The final week of January was a busy week in Leeds and in London. I attended a meeting at the RCP in London around the update of “Consultant Physicians Working with Patients” where I represented the specialty as chair of the Joint Specialty Committee - a group supported by BASHH and RCP London. The new format document aims to be an online resource for commissioners and service planners. A more interactive format is planned, with scope to reflect the varied care pathways and interactions between specialties in modern healthcare. I worked with our officers to recruit and brief a small working group to begin to write our chapter.

A final highlight of the month was the 10th joint BASHH/FRSH meeting at the RSM. The theme this year was “Challenging Issues in Sexual Health” and the packed hall heard some excellent presentations. I was intrigued by the prospect of intra-uterine balls and electronic chip controlled implants (!) as contraception methods. The audience was clearly shocked by some of the data in David Stuart’s talk about chemsex. I was made uncomfortably aware of my vintage when the feminism movement of the seventies was presented as a point in history of female emancipation. I started medical school in 1975 and lived through the time as a teenager when equal pay, equal employment and educational opportunities and free contraception for women were only aspirations. Even today, access to contraception and abortion services for women throughout their reproductive years remains patchy across the UK.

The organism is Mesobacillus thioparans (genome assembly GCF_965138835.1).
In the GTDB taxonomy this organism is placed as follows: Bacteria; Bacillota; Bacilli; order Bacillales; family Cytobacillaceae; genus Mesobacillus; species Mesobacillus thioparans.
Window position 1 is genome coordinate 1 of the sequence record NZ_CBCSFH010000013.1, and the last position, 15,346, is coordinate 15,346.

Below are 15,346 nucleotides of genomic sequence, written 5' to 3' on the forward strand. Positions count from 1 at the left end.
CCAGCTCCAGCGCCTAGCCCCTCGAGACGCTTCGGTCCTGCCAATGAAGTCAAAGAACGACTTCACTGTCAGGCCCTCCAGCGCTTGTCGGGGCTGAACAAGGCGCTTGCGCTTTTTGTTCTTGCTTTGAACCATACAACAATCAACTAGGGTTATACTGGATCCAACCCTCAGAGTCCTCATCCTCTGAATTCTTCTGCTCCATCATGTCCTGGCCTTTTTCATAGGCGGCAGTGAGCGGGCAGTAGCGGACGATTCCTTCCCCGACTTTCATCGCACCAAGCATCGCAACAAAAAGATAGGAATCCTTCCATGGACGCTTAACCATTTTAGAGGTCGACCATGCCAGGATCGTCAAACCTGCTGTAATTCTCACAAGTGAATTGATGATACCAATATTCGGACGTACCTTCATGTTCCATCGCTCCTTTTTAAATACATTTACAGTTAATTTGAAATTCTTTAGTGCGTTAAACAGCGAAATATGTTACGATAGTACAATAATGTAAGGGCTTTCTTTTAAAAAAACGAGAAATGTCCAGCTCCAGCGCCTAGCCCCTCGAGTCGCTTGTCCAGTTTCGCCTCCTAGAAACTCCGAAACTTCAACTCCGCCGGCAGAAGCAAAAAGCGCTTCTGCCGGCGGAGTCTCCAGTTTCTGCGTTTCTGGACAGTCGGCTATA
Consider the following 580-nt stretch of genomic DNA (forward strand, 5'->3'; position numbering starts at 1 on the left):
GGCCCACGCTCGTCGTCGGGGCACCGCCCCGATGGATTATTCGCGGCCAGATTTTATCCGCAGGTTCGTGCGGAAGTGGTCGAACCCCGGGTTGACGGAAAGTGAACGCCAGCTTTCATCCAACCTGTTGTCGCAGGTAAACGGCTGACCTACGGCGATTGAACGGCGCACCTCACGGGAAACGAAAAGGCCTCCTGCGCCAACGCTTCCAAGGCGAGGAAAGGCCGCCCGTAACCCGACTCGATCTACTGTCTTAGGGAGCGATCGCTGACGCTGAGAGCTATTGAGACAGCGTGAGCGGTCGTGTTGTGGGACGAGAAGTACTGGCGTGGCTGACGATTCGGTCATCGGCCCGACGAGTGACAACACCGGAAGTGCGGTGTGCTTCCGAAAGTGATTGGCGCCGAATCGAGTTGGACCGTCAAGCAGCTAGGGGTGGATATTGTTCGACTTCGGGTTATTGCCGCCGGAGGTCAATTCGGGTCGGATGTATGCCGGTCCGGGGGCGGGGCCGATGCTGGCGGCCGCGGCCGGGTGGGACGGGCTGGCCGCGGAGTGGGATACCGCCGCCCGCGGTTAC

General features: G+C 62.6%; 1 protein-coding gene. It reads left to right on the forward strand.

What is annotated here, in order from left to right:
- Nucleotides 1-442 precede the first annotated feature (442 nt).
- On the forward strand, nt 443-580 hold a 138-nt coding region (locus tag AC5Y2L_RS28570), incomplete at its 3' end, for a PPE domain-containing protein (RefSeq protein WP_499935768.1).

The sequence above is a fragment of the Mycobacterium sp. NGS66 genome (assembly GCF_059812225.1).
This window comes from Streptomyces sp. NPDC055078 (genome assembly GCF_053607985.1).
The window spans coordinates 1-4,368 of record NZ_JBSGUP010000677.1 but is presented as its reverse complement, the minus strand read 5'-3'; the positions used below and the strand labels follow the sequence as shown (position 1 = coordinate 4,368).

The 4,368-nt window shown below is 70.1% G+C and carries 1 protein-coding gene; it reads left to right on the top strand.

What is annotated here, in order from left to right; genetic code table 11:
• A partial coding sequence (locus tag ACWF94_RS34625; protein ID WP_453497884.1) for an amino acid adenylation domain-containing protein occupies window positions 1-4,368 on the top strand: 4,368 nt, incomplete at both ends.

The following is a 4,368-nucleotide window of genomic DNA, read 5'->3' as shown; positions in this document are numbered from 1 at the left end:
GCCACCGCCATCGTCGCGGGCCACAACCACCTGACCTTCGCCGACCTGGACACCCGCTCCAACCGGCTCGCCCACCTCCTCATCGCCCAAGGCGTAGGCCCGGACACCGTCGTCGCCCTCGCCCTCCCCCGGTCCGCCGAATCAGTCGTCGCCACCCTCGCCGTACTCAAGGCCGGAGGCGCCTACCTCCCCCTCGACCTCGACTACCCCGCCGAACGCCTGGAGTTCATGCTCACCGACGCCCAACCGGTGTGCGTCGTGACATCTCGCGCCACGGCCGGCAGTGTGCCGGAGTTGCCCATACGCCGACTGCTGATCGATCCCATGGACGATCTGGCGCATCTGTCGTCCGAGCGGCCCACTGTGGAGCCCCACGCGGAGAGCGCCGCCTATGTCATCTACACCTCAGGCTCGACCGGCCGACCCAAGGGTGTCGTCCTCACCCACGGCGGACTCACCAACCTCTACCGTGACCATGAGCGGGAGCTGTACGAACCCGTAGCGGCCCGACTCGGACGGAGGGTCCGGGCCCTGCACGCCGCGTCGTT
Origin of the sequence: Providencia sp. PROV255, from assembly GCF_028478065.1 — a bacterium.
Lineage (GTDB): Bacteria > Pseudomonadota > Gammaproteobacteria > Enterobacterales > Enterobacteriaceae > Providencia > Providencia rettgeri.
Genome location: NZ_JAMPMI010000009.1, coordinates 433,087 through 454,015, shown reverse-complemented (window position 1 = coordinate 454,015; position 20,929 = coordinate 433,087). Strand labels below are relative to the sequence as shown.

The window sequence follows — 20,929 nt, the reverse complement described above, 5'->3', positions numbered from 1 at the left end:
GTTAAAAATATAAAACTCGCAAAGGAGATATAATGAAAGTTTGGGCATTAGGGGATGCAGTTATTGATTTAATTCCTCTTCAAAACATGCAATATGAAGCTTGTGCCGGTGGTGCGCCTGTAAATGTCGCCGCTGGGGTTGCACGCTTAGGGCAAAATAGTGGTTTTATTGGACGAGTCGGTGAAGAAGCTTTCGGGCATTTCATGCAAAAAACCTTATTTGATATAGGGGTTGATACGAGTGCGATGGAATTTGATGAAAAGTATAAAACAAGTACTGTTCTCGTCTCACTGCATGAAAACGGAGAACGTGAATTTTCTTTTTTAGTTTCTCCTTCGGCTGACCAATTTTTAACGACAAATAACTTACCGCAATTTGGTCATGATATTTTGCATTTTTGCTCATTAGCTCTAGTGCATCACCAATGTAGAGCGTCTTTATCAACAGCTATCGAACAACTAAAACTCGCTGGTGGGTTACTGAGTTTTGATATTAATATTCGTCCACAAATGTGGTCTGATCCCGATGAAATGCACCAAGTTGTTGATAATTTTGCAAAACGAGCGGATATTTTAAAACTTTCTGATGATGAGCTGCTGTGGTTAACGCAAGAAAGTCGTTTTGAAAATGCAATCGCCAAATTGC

I wound up the meeting by reflecting that 10 years ago we had very few integrated services and hardly any community STI testing. Now, with many SRH and GUM services integrated and 2 million chlamydia tests with 150,000 cases treated outside of specialist services, the case for integrated meetings like this seems stronger than ever.

Apart from all the meetings listed, the email trails included discussions on workforce planning, consultations on sexual abuse and hepatitis C treatment, directing commissioners to GUM advisors for their procurement exercises, getting details from clinicians troubled by proposed funding cuts, and sorting out a date for the next public panel meeting.

So, the end of the month and my first blog is complete! This first attempt needs feedback, so please give me your comments by filling in the form below.

See you next month.

Jan Clarke